Vienna, May 2014
SPACE OF PRESENCE
Perception of space is a pillar of the human mind. The existence of space is possible only through the transformation of nature by humanity. The mind reaches out to an object, which produces new possibilities while the mind creates a new environment through the object. We may argue that one sets up one’s mind as long as one keeps arranging the things that surrounding oneself. The mind predates the space, and the space produces a new intelligence. According to Merleau-Ponty, perception that goes from body to object and from object to body is possible only through this movement in the transiton area. Thus, even though one may not realize it at first, the mind as a establishing component correlates with space.
Whatever material she uses, the works of Canan Dagdelen always have the transitivity of skin (in Merleau-Ponty’s terms) as they emerge between space and mind. Whether it is an architectural representation, a photo, or a writing, they mark the first step of the emergence of the mind within a space, making a new proposition. The first impression about those of Canan Dagdelen’s works, which directly relate to architecture, is that they appear stable. But this stability is first cancelled out by nongravity and then questioned by a switch of dimension. This is the mystery of the artist’s works: the space that surrounds us is also surrounded by us.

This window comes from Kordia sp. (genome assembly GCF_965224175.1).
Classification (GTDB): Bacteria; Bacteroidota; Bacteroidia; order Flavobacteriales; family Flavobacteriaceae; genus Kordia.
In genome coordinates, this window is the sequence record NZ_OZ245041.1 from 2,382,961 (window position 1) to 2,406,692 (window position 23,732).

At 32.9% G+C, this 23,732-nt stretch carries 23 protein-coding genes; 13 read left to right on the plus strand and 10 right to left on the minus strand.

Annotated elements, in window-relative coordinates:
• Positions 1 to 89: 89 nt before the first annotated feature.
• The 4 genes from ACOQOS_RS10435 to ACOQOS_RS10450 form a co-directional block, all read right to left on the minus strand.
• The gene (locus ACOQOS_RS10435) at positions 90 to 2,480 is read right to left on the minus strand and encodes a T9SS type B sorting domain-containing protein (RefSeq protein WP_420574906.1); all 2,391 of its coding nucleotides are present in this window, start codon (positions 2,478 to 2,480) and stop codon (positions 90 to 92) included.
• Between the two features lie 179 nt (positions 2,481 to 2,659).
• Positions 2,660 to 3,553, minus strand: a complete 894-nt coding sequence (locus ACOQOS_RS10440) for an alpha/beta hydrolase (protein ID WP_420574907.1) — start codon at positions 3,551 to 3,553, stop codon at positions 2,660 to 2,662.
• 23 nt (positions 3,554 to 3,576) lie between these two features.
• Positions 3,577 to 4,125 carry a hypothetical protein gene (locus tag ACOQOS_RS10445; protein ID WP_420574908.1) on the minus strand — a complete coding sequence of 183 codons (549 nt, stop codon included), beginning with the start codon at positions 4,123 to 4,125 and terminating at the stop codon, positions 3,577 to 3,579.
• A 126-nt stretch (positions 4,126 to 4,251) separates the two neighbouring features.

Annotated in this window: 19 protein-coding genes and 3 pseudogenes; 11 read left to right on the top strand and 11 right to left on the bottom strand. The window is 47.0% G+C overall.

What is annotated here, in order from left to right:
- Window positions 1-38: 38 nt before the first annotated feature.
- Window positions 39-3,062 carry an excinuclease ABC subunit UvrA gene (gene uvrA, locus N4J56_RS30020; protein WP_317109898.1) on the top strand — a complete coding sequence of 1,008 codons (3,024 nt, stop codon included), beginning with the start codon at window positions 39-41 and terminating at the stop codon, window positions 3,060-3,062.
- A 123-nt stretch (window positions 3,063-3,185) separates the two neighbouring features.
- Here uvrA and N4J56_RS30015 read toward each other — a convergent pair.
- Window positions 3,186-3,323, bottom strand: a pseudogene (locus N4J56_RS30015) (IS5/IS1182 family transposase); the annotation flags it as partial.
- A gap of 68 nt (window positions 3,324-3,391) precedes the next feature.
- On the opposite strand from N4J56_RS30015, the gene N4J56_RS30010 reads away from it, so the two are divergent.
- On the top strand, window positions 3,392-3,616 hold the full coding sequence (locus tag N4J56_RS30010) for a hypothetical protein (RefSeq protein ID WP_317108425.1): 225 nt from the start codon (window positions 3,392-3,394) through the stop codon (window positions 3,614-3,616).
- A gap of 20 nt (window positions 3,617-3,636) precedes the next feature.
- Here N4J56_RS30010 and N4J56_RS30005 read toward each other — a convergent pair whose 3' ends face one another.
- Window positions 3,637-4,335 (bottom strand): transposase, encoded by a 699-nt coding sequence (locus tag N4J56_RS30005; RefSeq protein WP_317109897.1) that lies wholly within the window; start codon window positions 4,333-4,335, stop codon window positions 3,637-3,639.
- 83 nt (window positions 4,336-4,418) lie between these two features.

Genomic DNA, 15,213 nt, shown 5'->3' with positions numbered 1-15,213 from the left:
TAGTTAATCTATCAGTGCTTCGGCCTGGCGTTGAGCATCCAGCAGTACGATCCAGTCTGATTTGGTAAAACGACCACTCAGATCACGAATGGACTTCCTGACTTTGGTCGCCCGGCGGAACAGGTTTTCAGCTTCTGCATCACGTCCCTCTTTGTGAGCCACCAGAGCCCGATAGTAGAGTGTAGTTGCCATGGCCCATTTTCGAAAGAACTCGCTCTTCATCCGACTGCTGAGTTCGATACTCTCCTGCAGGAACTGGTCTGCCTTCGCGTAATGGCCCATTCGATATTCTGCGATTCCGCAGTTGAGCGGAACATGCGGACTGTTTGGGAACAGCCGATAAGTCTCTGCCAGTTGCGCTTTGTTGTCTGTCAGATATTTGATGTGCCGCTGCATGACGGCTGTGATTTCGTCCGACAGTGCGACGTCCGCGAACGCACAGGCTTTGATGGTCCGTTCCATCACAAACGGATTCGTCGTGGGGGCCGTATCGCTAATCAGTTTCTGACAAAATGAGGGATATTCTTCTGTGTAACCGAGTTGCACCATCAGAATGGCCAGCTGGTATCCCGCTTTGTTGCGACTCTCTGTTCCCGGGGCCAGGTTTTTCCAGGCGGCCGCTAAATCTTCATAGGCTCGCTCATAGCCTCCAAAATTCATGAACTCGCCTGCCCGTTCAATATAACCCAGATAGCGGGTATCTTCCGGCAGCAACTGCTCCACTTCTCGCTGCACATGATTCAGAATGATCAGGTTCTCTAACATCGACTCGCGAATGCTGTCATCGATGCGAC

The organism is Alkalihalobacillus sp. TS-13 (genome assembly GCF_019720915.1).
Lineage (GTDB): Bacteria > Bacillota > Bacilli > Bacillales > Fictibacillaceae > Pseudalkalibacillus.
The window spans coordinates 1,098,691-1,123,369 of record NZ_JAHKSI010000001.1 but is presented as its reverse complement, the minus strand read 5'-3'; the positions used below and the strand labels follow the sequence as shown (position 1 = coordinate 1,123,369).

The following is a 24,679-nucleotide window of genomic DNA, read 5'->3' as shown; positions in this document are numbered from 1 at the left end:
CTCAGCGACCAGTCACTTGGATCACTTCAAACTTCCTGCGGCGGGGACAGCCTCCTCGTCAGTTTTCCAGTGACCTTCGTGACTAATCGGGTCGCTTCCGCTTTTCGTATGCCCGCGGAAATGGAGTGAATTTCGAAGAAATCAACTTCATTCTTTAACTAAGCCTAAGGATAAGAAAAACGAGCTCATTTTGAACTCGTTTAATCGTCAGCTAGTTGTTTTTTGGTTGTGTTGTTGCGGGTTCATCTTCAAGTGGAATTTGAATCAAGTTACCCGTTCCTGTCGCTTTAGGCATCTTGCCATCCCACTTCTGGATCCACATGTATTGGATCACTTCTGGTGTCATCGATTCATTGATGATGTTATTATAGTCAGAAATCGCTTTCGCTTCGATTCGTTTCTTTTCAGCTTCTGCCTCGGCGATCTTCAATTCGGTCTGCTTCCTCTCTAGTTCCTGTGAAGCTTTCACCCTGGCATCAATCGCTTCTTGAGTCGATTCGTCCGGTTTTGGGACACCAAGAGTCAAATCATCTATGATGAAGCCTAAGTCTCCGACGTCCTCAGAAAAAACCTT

The works in the exhibition SPACE OF PRESENCE are intended to create the space in that moment of transition and to invite the subject to move inside that particular moment. What Otto Wagner’s station building and Turkish baths by Mimar Sinan have in common is that they extend a mental invitation that enables such presence. Both these transition areas actively coalesce at the gallery space in the three-dimensional writing reading, in Turkish, “ol” and meaning “become.” The hard contrasts in the unpeopled black-and-white photos are imbued with the quiet tension of the people who will soon be frequenting the station, getting on and off trains. The photos of Canan Dagdelen are like a tribute to Otto Wagner’s serene station, which, through craftmanship, incorporates nature into modernism. Walking between the artworks and choosing a path, the audience anticipates not only the architecture but also the intellectual discussion that it evokes. Time is enclosed in this space of presence, which unfolds from artist to artwork, and from artwork to viewer.